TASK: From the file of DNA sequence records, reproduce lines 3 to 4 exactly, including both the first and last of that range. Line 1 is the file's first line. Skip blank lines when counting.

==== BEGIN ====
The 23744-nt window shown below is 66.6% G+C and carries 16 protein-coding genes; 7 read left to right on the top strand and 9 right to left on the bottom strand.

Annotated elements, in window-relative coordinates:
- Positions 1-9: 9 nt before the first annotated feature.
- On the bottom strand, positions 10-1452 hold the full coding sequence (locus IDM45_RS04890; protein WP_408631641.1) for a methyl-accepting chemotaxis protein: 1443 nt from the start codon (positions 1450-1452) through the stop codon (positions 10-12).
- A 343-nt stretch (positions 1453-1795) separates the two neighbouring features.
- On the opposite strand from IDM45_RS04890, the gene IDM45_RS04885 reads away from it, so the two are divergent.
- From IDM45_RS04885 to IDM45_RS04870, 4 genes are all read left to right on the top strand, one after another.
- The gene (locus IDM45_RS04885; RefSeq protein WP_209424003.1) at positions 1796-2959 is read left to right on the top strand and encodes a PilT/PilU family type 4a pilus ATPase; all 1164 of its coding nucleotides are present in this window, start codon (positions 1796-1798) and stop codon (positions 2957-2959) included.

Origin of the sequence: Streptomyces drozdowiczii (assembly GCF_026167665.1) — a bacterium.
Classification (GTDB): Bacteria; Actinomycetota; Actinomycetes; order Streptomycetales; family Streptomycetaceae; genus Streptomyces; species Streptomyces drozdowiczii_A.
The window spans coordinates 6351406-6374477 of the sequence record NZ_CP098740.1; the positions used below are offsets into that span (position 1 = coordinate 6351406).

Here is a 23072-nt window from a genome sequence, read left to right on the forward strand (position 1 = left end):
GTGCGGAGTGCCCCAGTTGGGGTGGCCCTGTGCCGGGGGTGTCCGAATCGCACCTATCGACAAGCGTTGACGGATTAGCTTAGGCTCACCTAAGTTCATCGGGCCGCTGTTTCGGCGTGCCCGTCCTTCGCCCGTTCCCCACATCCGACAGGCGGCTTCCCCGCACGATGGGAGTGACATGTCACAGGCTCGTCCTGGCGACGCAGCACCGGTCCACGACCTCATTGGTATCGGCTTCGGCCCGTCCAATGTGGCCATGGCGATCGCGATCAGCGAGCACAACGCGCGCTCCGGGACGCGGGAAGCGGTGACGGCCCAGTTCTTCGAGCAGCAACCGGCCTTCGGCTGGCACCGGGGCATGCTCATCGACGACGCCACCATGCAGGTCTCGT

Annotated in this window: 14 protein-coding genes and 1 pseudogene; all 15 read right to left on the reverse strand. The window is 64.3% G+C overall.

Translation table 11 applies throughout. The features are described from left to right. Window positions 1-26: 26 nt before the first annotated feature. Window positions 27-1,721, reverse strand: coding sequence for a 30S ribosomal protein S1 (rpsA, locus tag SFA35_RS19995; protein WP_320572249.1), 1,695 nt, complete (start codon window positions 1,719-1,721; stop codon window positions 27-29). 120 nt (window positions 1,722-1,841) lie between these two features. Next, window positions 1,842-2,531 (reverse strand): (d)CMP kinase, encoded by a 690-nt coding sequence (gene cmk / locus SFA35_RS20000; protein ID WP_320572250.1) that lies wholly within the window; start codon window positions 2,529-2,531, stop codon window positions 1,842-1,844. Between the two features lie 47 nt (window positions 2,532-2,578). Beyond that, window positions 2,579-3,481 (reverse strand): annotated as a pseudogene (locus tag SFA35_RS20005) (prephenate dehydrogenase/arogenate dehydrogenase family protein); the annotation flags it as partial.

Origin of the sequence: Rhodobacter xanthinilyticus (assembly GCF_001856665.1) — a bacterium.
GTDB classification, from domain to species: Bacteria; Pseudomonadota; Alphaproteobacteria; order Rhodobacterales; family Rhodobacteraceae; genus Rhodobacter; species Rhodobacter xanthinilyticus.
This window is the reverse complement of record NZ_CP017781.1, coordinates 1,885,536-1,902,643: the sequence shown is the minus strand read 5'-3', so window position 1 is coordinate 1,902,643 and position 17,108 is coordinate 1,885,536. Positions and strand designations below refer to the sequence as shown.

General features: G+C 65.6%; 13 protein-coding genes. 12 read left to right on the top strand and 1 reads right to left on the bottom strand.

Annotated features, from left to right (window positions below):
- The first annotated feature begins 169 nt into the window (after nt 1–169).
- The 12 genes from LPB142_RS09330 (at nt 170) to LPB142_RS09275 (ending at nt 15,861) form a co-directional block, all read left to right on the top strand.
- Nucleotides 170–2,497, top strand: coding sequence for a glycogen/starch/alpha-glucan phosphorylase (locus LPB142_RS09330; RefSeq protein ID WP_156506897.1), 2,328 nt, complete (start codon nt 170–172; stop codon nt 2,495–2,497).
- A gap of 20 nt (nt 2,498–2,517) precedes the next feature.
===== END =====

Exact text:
- Positions 1-9: 9 nt before the first annotated feature.
- On the bottom strand, positions 10-1452 hold the full coding sequence (locus IDM45_RS04890; protein WP_408631641.1) for a methyl-accepting chemotaxis protein: 1443 nt from the start codon (positions 1450-1452) through the stop codon (positions 10-12).